Never turn your back on a liberal in a tight corner?

Sep 27th, 2009 | By | Category: In Brief
Michael Ignatieff and Jack Layton (and Olivia Chow) at the 2009 Dragon Ball in Toronto.

Michael Ignatieff and Jack Layton (and Olivia Chow) at the 2009 Dragon Ball in Toronto.

TORONTO. SUNDAY, SEPTEMBER 27, 2009. [UPDATED SEPTEMBER 28]. Both Lawrence Martin of the Globe and Mail and Ralph Surette of the Halifax Chronicle Herald have shown some special sympathy for Jack Layton and his New Democrats lately — in the midst of their new marriage of convenience with the definitely non-progressive Harper Conservatives.

But who is questioning  the scorn also being heaped on Liberal leader Michael Ignatieff?  (Consider, e.g.: Peter Donolo, or Rick Salutin, or Bob Hepburn, or Chantal Hébert.)

A more populist survey at late-September back-to-school parties in the Canadian city with the heart of a loan shark has brought further intelligence on the new dilemmas of the aspiring progressive voter in Canada today.

Even here almost nobody likes Michael Igantieff now. Adam Gopnik’s prediction that he is “surprisingly likely to be Canada’s next Prime Minister” was published in the September 7 issue of the New Yorker.  But it reflects the time it was written, a few months ago — and not the changed real world today. (When  “Conservatives jump ahead in poll,” “Ottawa moves to reshape the House,”  “Federal Tories pull away in new poll,” “Harper to deliver economic report card Monday,” etc, etc.)

There are those who agree Ignatieff has proved a vast disappointment. But they will still vote Liberal in the next federal election, whenever it comes, because they still don’t trust the Harper Conservatives. But then there are those who cast themselves “well to the left” of everyone else, and feel that “Ignatieff’s no better than Harper — and may even be worse.”

One thing we wondered about: If Nova Scotian Darrell Dexter’s “conservative progressivism” is part of where New Democrats are at, doesn’t this work for part of Michael Ignatieff too (granting there’s still a lot more that’s missing, of course)?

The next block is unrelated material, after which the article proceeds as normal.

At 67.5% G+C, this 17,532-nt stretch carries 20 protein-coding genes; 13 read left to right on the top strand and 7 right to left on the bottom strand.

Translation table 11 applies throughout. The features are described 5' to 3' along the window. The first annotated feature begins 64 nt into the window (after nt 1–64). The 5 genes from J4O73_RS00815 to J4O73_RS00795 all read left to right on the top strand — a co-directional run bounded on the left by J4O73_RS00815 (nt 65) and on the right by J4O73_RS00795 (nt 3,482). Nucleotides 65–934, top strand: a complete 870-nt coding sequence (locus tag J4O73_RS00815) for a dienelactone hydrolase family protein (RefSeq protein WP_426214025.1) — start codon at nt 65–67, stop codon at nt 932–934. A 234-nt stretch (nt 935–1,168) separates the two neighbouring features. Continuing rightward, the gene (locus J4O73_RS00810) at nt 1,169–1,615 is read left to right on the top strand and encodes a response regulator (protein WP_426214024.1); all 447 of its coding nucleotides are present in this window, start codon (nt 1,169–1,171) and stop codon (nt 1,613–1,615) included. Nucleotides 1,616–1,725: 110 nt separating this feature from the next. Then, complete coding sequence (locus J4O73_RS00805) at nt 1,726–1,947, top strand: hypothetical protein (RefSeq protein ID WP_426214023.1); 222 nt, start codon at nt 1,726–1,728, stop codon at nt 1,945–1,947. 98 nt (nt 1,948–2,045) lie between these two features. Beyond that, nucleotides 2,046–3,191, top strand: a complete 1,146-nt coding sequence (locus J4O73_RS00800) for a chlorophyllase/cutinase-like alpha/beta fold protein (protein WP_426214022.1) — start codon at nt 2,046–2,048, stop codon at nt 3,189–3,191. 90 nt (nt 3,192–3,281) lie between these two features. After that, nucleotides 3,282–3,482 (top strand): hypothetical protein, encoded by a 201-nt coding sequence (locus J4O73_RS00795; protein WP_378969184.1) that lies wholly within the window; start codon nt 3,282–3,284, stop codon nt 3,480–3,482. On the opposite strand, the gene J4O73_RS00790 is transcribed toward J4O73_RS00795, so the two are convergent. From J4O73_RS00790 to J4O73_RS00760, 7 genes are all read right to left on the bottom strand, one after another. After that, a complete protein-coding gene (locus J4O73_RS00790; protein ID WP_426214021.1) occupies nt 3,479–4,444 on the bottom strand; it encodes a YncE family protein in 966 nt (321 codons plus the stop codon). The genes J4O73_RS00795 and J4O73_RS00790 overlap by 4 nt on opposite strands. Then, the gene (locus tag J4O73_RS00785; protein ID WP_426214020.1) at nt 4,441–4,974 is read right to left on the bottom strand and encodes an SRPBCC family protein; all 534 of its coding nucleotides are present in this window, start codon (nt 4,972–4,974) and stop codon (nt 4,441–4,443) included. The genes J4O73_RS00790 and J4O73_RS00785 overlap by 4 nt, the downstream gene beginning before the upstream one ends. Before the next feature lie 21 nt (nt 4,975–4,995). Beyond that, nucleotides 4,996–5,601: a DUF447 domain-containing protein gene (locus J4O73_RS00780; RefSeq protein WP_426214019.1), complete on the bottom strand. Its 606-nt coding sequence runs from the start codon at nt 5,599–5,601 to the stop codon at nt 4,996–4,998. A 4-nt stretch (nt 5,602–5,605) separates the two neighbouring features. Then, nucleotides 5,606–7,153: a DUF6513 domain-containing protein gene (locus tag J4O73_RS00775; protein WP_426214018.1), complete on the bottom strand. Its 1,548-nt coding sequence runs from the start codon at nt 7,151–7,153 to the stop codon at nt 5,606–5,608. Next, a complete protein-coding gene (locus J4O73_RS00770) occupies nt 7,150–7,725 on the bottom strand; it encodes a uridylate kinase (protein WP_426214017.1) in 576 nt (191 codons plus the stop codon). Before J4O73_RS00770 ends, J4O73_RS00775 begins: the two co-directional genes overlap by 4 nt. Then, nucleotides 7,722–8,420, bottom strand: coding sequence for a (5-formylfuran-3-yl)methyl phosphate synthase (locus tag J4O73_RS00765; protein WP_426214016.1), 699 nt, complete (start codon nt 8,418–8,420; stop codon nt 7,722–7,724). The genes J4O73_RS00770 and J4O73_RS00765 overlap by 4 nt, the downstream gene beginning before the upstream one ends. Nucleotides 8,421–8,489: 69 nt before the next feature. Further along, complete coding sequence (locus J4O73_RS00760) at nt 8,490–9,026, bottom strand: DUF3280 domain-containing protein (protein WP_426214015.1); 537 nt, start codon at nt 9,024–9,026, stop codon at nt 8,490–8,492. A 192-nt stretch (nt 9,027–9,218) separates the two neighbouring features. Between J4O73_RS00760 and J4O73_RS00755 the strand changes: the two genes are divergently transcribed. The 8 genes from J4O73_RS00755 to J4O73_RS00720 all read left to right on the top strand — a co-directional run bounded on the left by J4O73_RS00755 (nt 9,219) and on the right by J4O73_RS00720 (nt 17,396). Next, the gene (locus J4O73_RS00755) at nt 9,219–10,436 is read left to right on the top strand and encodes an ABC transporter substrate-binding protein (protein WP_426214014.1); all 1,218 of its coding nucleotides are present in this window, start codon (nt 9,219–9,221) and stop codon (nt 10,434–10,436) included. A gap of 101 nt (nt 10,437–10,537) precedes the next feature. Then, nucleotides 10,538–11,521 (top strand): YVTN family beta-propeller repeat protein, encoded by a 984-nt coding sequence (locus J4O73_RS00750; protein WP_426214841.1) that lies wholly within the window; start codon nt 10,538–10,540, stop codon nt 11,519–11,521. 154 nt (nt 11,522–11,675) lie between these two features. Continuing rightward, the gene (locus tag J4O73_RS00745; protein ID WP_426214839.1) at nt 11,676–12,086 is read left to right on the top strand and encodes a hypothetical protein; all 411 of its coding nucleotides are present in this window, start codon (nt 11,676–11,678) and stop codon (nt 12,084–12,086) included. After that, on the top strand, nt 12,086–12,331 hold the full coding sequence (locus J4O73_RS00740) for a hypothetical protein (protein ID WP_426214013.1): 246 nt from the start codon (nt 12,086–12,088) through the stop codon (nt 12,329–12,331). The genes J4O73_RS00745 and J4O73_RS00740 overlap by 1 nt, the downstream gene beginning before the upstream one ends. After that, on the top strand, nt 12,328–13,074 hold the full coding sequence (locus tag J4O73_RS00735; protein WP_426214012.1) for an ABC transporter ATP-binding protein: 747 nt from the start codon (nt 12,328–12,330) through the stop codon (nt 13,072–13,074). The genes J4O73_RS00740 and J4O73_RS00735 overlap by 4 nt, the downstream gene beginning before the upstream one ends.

I.F. Stone (right) speaks at a Berkeley free speech movement demo, 1964.

I.F. Stone (right) speaks at a Berkeley free speech movement demo, 1964.

Then late at night, reading the New York Review of Books in a fit of insomnia, we stumbled across a cardinal belief of the late great I.F. Stone, another figure “well to the left” of almost everyone: “Never turn your back on a liberal in a tight corner.”

It seems something to think about — as the 40th Parliament of Canada gets back to business this week. And, Conservative-New Democrat marriage of convenience aside, no less sensible an authority than the University of Ottawa historian Michael Behiels is saying: “It’s time to pull the plug … The future of Canadian democracy is at stake. The deadlock of divisive minority governments has to be broken. Canadians need to move forward into the future, not simply tread water while the rest of the world .. moves on.”

UPDATE MONDAY, SEPTEMBER 28, 12 NOON EDT: And yes, the Canadian Press has now reported: “The Liberals will table a non-confidence motion in the Commons today and they expect a vote on Thursday that is increasingly looking like it will fail to bring down the minority government.” The “Bloc has said it will support such a motion.”  But NDP deputy leader “Thomas Mulcair said today ‘the important thing is to try to keep Parliament working so that we can do things that are in the public interest.’”

And see also:  “Liberals prepare confidence motion – but lose Quebec lieutenant … Blaming Ignatieff’s Toronto-centric inner circle, Coderre resigns over Outremont dispute as Liberals attempt to topple minority Conservative government.”

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